However, before safety information is implemented, designers must be willing to use it. Gambatese (1998) argues that by incorporating safety knowledge, a designer's exposure to liability increases, which may deter the designer from implementing knowledge. "Traditionally in the United States, unless specifically written into a contract, a designer is not responsible for overseeing construction worker safety." (Gambatese, 1998). Blockley (1999) further addresses the ethics of engineering safely. The early stages of design are particularly important. In complex decision making situations the ability to affect project outcomes diminishes exponentially over time. Brandon (1978) suggests that, by the time sketch design is formulated, the major decisions affecting management costs, structure, envelope and quality standards have been made and the ability to influence remaining decisions is probably limited to twenty percent of the final cost. It is highly probable that this is also true of safety. If we accept that safety, like quality, can not be 'inspected' into a project and that 'bolt on' safety measures are seen as a reaction to potential hazards then surely safety must be implemented in early design. However, this is not merely an oversight, information is traditionally scarce during the early stages of design, in some cases, information is simply not available. ANTECEDENTS TO THE RESEARCH The Construction (Design and Management) Regulations 1994 (CDM) were introduced in March 1995 as the UK's response to EC Directive 92/57/EEC, in an attempt to address the absence of safety management during the pre construction phases. As a result, regulations that legislate to ensure health and safety is co-ordinated and managed effectively throughout a project's life cycle have been enforced for the last four years. However, for many designers, the adoption of such practices is still unfamiliar and there is little information on procedures or best practices. A recent report entitled "Experiences of CDM" (CIRIA 1997), found that many designers are unsure of their duties and the extent of risk assessment required and that as a result, the practices of designers are affected by their lack of familiarity with the requirements. ...read more.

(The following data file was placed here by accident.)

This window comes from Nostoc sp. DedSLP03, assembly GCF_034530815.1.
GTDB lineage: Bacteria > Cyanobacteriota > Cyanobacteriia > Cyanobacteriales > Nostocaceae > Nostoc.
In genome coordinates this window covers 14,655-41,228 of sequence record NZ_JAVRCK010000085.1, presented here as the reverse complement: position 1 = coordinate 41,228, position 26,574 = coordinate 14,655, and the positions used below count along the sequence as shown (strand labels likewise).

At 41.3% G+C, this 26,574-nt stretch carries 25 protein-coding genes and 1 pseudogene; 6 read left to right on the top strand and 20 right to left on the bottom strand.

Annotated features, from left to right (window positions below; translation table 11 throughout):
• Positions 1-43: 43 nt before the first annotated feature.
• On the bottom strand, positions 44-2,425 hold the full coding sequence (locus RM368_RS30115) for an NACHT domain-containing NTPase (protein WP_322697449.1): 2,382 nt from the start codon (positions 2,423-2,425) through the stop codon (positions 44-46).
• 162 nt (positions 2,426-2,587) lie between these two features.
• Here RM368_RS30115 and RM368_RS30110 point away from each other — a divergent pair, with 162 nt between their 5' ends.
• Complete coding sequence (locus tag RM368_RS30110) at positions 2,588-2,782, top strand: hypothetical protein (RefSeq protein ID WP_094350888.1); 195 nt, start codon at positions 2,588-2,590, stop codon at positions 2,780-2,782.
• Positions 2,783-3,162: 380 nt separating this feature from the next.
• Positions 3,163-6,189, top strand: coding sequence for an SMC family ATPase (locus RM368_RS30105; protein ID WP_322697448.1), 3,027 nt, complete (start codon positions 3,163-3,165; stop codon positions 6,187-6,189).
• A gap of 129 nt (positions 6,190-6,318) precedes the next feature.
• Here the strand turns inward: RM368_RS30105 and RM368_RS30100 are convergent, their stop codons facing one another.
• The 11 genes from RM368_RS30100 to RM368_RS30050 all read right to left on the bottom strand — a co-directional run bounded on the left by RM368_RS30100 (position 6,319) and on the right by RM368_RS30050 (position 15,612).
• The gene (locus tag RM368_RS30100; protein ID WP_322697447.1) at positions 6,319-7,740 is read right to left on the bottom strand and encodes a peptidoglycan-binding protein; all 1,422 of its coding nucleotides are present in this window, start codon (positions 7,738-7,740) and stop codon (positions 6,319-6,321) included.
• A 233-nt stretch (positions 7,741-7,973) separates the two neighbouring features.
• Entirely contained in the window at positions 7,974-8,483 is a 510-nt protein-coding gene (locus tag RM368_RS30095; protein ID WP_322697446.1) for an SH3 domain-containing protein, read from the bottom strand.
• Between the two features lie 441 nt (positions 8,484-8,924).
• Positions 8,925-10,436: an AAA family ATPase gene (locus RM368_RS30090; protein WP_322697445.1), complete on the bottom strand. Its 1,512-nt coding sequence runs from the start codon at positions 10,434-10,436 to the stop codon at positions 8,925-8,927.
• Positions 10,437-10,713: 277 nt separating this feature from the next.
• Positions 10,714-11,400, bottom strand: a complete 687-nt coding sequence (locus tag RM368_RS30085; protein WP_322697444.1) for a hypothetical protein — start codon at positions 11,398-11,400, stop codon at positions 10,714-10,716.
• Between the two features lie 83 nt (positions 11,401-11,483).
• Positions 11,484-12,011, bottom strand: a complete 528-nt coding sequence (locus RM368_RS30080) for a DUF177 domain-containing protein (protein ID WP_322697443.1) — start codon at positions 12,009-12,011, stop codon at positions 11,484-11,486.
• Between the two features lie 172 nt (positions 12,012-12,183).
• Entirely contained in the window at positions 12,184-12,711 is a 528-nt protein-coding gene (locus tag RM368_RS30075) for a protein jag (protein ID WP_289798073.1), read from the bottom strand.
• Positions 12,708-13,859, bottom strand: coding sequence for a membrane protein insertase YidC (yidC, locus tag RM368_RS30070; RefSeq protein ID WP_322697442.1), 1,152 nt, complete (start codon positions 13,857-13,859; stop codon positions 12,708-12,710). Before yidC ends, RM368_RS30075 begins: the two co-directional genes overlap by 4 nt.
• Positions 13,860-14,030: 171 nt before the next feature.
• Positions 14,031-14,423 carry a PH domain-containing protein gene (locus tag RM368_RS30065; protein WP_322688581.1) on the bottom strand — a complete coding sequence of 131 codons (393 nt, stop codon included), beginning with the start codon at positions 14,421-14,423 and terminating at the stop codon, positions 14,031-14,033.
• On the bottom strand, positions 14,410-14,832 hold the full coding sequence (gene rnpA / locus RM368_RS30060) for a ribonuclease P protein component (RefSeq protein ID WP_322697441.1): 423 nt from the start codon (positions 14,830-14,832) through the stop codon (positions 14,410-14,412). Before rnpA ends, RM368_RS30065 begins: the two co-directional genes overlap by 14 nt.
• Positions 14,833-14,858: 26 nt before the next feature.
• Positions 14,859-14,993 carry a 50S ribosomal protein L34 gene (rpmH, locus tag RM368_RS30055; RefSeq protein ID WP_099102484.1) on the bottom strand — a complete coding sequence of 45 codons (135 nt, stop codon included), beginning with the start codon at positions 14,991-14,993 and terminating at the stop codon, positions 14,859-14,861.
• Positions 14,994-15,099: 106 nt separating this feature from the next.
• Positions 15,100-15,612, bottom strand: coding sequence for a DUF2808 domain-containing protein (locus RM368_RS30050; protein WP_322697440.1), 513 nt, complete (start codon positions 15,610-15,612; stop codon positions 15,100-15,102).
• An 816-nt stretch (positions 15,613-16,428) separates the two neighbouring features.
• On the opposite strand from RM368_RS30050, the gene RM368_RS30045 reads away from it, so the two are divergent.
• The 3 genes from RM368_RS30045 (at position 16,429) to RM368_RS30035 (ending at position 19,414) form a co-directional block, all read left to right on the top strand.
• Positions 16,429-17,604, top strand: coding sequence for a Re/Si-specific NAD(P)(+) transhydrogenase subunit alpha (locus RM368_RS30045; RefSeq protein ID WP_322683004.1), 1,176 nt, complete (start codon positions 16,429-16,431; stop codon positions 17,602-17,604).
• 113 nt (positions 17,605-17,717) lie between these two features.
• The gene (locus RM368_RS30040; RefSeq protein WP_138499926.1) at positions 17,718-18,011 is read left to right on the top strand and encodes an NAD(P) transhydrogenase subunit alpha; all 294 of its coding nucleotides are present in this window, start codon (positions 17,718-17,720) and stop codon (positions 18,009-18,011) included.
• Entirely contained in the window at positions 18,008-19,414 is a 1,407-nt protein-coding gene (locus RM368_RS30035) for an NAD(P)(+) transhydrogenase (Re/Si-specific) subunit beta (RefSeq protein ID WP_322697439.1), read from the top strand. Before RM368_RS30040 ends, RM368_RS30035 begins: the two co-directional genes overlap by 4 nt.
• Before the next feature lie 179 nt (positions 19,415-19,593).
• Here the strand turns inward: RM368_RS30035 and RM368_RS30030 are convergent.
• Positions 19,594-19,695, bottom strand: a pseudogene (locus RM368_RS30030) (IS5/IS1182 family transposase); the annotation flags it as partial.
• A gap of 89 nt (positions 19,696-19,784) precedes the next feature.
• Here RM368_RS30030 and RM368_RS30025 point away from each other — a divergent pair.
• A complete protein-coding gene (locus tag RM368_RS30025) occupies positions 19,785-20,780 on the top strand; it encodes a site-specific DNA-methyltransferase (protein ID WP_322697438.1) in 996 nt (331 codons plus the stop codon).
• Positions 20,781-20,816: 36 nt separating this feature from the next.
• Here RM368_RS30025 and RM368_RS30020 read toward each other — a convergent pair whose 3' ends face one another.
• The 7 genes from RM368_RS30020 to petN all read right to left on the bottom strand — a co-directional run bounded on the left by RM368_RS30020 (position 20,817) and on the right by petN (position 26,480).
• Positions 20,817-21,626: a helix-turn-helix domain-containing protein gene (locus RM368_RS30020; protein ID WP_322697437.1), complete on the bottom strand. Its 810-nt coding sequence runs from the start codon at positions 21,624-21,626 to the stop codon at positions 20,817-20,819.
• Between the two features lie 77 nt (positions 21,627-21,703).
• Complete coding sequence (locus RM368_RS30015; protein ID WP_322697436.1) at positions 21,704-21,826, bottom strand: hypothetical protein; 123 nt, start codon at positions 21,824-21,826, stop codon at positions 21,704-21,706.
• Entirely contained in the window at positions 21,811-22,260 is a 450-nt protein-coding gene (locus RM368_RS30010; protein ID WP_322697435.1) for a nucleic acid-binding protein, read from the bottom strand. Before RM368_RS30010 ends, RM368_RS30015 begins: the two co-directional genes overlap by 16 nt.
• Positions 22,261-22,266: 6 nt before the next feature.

The study will adopt the "Process Protocol" (Time Research Institute, 1998) as the framework within which to carry out the enquiry. The Process Protocol is a development of the RIBA Plan of Work, which is more able to adapt to newer forms of procurement. 4. Discuss the data in relation to the initial research questions and the hypothesis / propositions The case study data and ethnographic enquiry will be analysed using a qualitative software package e.g. NUD*IST or NVivo. The data generated by the case studies will enable the communication patterns to be realised and the forces that create those patterns. The survey data will be analysed using a statistical software package i.e. SPSS or Statgraphics. It is envisaged the data generated will indicate: the importance attributed to health and safety in design; the timing of its inclusion in the design phase and the type and level of risk analysis carried out. Any unanswered propositions will be opinioned and all conclusions will be drawn from the research study. CONCLUSIONS There has been much literature published in relation to health and safety in the construction industry. More recently, attention has been focused on the design phase, where early implementation has been premised to result in positive, proactive results. Surveys carried out in relation to the CDM Regulations suggest that while legislation has increased safety awareness and will in time have a beneficial effect, many especially those in small and medium enterprises are sceptical on the cost/benefit results. Overall the application of safety in design is not considered to be of paramount importance compared to other performance criteria e.g. specification, suitability of purpose and completion time. These studies clearly indicate that insufficient time is dedicated to the implementation of safety procedures during the design phase. This paper concludes that there is much need for improvement. Designers need more information about the projects' potential hazards at a time when information is traditionally scarce. The ability to effectively communicate design intentions is critical for safe construction and maintenance operations. Research into the communication of safety during design is therefore crucial for future improvements. ...read more.